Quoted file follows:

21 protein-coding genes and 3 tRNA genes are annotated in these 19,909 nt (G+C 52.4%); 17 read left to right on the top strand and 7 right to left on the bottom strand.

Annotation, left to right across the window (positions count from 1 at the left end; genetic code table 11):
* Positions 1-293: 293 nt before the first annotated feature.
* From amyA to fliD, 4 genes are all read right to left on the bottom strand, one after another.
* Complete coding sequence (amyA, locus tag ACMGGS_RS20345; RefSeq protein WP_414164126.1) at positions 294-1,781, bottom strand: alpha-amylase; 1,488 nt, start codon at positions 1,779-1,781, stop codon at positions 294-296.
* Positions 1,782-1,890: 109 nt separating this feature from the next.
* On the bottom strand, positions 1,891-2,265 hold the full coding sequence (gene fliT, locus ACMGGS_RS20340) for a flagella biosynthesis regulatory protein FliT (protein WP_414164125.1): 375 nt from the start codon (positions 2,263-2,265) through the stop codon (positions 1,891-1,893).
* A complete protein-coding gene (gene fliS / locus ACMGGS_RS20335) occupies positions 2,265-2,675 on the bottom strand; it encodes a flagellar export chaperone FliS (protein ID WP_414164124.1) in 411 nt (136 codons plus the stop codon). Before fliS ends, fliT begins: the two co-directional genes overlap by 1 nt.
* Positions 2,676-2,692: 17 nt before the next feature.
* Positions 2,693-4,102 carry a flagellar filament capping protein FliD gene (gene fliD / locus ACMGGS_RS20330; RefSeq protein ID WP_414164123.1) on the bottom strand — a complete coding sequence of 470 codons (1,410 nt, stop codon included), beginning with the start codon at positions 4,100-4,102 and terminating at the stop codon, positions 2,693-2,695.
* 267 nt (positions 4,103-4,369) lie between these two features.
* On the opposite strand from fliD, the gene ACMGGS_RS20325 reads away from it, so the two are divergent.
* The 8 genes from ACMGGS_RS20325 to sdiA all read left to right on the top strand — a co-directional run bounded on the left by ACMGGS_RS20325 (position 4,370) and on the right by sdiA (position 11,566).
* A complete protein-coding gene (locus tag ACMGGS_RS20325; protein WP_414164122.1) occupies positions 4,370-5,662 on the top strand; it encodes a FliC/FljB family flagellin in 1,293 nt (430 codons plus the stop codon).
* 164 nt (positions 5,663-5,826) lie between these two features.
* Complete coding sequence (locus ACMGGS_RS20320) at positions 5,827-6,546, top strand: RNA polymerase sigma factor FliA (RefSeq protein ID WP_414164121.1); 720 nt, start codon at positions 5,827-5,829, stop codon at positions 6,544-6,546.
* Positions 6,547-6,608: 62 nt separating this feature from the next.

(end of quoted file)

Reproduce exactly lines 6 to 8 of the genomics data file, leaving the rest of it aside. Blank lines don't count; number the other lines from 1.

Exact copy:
* Positions 1,782-1,890: 109 nt separating this feature from the next.
* On the bottom strand, positions 1,891-2,265 hold the full coding sequence (gene fliT, locus ACMGGS_RS20340) for a flagella biosynthesis regulatory protein FliT (protein WP_414164125.1): 375 nt from the start codon (positions 2,263-2,265) through the stop codon (positions 1,891-1,893).
* A complete protein-coding gene (gene fliS / locus ACMGGS_RS20335) occupies positions 2,265-2,675 on the bottom strand; it encodes a flagellar export chaperone FliS (protein ID WP_414164124.1) in 411 nt (136 codons plus the stop codon). Before fliS ends, fliT begins: the two co-directional genes overlap by 1 nt.